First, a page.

You could also ask your landlord if they have friends or relatives who might have a property to rent, and would they be happy to use your agency. You then may consider a small reduction in fee for a landlord introducing more properties.
- Landlords’ future plans
Ask your landlords about what their intentions are over the next 12 months. If they’re interested in increasing their portfolio, that could be an opportunity for you to add another buy-to-let to your managed book. Or they might be looking to release equity. That presents a financial services opportunity and/or an opportunity for your sales team.
- Turn upcoming legislative changes to your advantage
With changes to minimum EPC requirements on the horizon, a lesson we’ve learnt is to ask for a longer-term commitment from your landlord in exchange for your support in helping them comply with the legislation.
Agents undertook a lot of additional work for landlords to ensure their properties were EICR compliant, but then some of those landlords exited the market shortly after. By securing a landlord for a fixed term you will balance the time spent helping them become compliant.
The work required to upgrade the property to the right level is going to return investment over the next 3 to 5 years so your contract with your landlord should reflect that. I know a couple of agents offering 5-year deals, where the first year is free and the cost is back-loaded to the other 4 years. That’s a good way to make sure you’re going to see a return on the time and effort you’ve invested to support the compliance upgrades.
Don’t forget about your Let Only landlords. Approach them in the same way. Do they have additional properties, do they require a sales valuation, remortgaging, or do they have friends or relatives who might also consider using your services?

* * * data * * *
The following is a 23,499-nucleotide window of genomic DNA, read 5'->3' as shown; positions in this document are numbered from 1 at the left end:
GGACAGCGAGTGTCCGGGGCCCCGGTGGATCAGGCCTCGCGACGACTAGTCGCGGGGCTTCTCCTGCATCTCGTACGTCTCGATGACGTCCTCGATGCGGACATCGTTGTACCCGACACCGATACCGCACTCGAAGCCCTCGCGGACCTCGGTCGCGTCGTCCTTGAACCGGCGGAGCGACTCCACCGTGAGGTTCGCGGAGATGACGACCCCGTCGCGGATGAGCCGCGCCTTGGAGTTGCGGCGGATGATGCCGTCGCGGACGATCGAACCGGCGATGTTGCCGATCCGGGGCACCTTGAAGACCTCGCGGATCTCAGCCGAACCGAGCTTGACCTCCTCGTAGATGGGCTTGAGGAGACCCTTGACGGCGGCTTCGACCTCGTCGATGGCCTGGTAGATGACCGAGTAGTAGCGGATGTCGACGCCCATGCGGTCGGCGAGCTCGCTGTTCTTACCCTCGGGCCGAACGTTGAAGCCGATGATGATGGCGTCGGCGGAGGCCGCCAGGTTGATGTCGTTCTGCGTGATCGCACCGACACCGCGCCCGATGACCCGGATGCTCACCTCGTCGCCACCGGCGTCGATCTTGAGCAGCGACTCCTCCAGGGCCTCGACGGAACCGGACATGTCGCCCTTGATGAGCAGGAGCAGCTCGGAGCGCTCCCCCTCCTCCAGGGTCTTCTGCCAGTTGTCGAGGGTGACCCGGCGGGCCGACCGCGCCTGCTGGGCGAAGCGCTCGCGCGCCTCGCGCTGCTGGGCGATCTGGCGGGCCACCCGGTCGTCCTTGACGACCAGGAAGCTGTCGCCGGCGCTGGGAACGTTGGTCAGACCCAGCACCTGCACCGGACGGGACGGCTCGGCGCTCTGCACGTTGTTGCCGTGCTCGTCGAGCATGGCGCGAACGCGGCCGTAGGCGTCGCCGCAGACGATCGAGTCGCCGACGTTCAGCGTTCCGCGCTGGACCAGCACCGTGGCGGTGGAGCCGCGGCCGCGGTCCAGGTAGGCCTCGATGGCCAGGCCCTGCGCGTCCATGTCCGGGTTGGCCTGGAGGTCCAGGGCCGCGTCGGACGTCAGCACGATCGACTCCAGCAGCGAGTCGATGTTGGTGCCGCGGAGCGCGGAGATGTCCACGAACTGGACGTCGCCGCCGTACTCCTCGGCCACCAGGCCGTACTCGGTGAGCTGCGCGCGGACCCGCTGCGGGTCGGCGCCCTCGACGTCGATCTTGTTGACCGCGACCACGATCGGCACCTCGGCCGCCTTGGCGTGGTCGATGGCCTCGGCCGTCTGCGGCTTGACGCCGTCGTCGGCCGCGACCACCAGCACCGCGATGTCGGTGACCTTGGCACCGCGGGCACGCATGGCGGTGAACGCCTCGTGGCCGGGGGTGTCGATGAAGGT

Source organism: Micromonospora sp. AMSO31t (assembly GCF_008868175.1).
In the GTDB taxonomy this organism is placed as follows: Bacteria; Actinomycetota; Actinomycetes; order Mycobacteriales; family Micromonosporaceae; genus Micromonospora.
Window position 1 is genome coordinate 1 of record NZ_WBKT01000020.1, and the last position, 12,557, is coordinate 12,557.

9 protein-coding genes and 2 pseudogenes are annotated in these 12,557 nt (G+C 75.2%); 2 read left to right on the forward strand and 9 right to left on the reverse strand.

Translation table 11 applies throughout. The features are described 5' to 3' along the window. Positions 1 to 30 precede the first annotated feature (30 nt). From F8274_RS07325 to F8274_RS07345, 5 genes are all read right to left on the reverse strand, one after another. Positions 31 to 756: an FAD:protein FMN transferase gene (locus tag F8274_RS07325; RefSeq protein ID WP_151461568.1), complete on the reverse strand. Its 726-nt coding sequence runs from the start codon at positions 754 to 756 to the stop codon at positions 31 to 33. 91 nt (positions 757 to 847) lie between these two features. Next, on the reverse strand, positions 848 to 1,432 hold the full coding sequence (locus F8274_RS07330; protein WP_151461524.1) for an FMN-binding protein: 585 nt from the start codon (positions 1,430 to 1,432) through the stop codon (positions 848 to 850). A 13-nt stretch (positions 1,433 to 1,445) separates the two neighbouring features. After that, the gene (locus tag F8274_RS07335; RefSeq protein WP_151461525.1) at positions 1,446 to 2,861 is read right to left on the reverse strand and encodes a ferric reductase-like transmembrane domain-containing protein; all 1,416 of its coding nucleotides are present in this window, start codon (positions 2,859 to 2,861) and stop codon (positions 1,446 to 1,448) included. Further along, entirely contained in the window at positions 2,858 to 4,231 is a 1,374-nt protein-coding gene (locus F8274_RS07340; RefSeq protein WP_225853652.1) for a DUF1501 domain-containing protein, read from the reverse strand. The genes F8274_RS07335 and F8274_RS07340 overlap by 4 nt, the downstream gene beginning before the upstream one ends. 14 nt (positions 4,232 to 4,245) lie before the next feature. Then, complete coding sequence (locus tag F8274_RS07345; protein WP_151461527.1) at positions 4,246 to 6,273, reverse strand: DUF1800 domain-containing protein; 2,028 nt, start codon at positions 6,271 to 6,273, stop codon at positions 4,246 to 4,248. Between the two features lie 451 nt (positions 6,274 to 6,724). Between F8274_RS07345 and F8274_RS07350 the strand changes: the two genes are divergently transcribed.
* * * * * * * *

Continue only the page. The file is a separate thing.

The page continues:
Working with your sales department
If your company has a sales department, you can generate lots of opportunities for the business by working closely together.
- Spotting new buy-to-let opportunities
Every sales memorandum should clearly state whether the property is tenanted already, managed by an agent and what the purchaser’s intentions are for the property. We feed all of this into our software so our lettings team can jump on any opportunities that come in. The aim is to get our lettings department in as early as possible to discuss the investor’s objectives and see where we can help.
We also offer a discount for anyone that buys a property through us that we then go on to manage.
- Tenants already in-situ
If you’re instructed on a property to sell that comes with tenants in occupation, offer it exclusively to your landlord database first. There are plenty of landlords still looking to invest and this can help maintain your lettings book.
- Landlords selling up
If your landlord is adamant on selling, make sure you speak to them regularly to understand their plans. There’s no excuse for your sales team not to have the first opportunity to list and sell that property. In an ideal world, you’d complete the circle by selling the property back to one of your current landlords. And if you’re able to secure a mortgage commission from the new buyer, that’s an extra win.
Referral opportunities through complementary businesses
There are lots of opportunities to expand your business to deliver adjacent services to home moving. Some agents bring these in-house, but more commonly there’s an opportunity to find partners and earn a referral fee.